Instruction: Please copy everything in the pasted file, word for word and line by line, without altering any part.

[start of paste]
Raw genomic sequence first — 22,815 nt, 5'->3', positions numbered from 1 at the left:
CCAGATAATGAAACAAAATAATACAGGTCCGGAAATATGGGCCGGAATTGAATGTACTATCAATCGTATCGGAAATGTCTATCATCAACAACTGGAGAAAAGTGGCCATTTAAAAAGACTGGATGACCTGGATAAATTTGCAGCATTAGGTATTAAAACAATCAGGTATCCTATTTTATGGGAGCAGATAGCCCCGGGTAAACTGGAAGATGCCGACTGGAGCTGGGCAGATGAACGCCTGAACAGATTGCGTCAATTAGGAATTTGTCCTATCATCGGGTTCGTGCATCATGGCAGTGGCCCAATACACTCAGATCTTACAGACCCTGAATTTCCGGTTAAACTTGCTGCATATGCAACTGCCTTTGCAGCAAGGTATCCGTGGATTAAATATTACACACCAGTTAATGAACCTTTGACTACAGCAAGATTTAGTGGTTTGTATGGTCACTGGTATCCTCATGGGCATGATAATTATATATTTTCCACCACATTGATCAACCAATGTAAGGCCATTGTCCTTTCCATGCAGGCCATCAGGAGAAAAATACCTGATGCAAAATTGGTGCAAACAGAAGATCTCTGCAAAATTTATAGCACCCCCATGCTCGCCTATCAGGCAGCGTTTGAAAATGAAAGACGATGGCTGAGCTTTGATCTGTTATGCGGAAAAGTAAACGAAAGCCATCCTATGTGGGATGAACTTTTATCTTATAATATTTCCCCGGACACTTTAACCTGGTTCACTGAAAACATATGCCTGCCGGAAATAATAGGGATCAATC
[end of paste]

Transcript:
Raw genomic sequence first — 22,815 nt, 5'->3', positions numbered from 1 at the left:
CCAGATAATGAAACAAAATAATACAGGTCCGGAAATATGGGCCGGAATTGAATGTACTATCAATCGTATCGGAAATGTCTATCATCAACAACTGGAGAAAAGTGGCCATTTAAAAAGACTGGATGACCTGGATAAATTTGCAGCATTAGGTATTAAAACAATCAGGTATCCTATTTTATGGGAGCAGATAGCCCCGGGTAAACTGGAAGATGCCGACTGGAGCTGGGCAGATGAACGCCTGAACAGATTGCGTCAATTAGGAATTTGTCCTATCATCGGGTTCGTGCATCATGGCAGTGGCCCAATACACTCAGATCTTACAGACCCTGAATTTCCGGTTAAACTTGCTGCATATGCAACTGCCTTTGCAGCAAGGTATCCGTGGATTAAATATTACACACCAGTTAATGAACCTTTGACTACAGCAAGATTTAGTGGTTTGTATGGTCACTGGTATCCTCATGGGCATGATAATTATATATTTTCCACCACATTGATCAACCAATGTAAGGCCATTGTCCTTTCCATGCAGGCCATCAGGAGAAAAATACCTGATGCAAAATTGGTGCAAACAGAAGATCTCTGCAAAATTTATAGCACCCCCATGCTCGCCTATCAGGCAGCGTTTGAAAATGAAAGACGATGGCTGAGCTTTGATCTGTTATGCGGAAAAGTAAACGAAAGCCATCCTATGTGGGATGAACTTTTATCTTATAATATTTCCCCGGACACTTTAACCTGGTTCACTGAAAACATATGCCTGCCGGAAATAATAGGGATCAATC